1. 40% items valued at Rs.76.0 lacs of the total inventory of Rs.1.5 crores are non-moving according to the ageing analysis of stock furnished by the company. Approx. Rs.9.12 lacs is the interest cost on such Stores @12% interest p.a. and in addition there is invisible carrying cost which is incurred in terms of space and salaries.

(Impact is avoidable cost in terms of ordering and storing items and items deteriorating as these were not required and ordered.

Recommendation is streamlining required in terms of clearance of indents by Production and understanding of these indents and requirements by Procurement).

2. The inventory included items worth Rs.12 lacs which were not issued to the shop floor within 90 days of purchase. It is not clear why these items had been indented as they were not below the standard re-order level. These had been ordered on emergency basis purchases and still not being used — to be investigated further as to indentors and why purchase department allowed purchase of the same. Responsibility for the same to be fixed and also emergency purchase system to be discontinued till the system of indenting is streamlined. The items are stored for a considerable period, again resulting in blocking of funds and high inventory carrying cost.

(Itemwise details are furnished to the company as part of the Annexure attached to the report)

(Impact is improper purchases in the guise of emergency purchases — as quotations are not required for emergency purchases. Additional review is required in terms of quantum of purchases, price, vendors, and why purchases on emergency basis.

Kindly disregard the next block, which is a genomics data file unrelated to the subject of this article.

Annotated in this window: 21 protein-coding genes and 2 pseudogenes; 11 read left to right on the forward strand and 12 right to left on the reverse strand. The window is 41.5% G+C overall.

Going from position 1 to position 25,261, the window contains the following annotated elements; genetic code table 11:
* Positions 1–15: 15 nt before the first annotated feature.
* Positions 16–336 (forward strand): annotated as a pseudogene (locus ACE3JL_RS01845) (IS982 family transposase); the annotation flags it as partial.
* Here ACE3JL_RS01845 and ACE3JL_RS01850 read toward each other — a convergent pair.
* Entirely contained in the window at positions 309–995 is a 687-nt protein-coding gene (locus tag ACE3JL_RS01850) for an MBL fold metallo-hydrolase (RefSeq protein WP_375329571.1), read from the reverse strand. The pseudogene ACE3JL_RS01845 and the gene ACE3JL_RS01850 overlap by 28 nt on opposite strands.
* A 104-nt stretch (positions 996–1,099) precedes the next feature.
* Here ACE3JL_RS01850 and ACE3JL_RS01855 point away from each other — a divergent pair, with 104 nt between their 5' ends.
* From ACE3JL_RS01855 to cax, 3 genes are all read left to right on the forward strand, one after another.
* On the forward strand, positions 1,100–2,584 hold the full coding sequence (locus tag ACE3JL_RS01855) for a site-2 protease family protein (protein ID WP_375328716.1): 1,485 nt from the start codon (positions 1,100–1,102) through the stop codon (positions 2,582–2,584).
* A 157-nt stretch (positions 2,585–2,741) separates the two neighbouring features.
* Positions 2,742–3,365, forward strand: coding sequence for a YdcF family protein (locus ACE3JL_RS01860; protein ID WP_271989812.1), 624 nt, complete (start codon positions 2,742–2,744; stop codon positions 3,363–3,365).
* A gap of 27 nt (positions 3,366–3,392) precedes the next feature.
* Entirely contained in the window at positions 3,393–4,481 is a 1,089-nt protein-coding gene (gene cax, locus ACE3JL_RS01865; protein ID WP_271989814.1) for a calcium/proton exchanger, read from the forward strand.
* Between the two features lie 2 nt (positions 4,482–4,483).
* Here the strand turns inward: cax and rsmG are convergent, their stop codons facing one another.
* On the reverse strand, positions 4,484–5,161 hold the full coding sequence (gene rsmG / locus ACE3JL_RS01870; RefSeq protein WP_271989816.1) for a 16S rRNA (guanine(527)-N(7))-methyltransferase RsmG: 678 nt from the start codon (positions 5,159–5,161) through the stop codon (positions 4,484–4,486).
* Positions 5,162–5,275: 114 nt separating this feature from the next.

Recommendation is to stop such emergency purchases by the present authorised personnel and authority for emergency purchase elevated to directors).

3. Due to improper understanding and utilisation of ERP System, stores and spares consumption cost changes from period to period. Also, valuation of stocks is not properly done and maintained. ERP system is not properly configured and needs review with expert help from outside the company.

(Impact is consumption cost cannot be evaluated for different periods leading to wrong MIS reports and wrong decision-making.

Recommendation is to invite an external expert consultant to set right the system on an urgent basis).

4. No records are maintained for zero value spares (spares received with machinery at the time of purchase of machinery). There are approximately 300 such items. No records of consumption of such items are maintained.

(Impact is the likelihood of loss of such items either intentionally or otherwise and then the company may have to import the spares at a high cost as most of the machinery/equipment is imported from South Korea.

Recommendation — to maintain records of such spares at zero value as part of the inventory).

Conclusion :

Major control weaknesses which had a material impact were highlighted and the system set in motion to prevent such recurrences. This also led to people at each of the units becoming alert to ensure that such deviant behaviour in circumventing the systems and procedures would not be tolerated.

The auditee became conscious of the costs involved and thereby reduced the costs by rationalising procedures and avoiding avoidable overstocking. The excess and non-movable spares were sold and cash brought into the system.


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0 responses to “Internal Audit of Stores”

  1. Dilip Kale says:

    Helps in understanding roll &importance of internal audit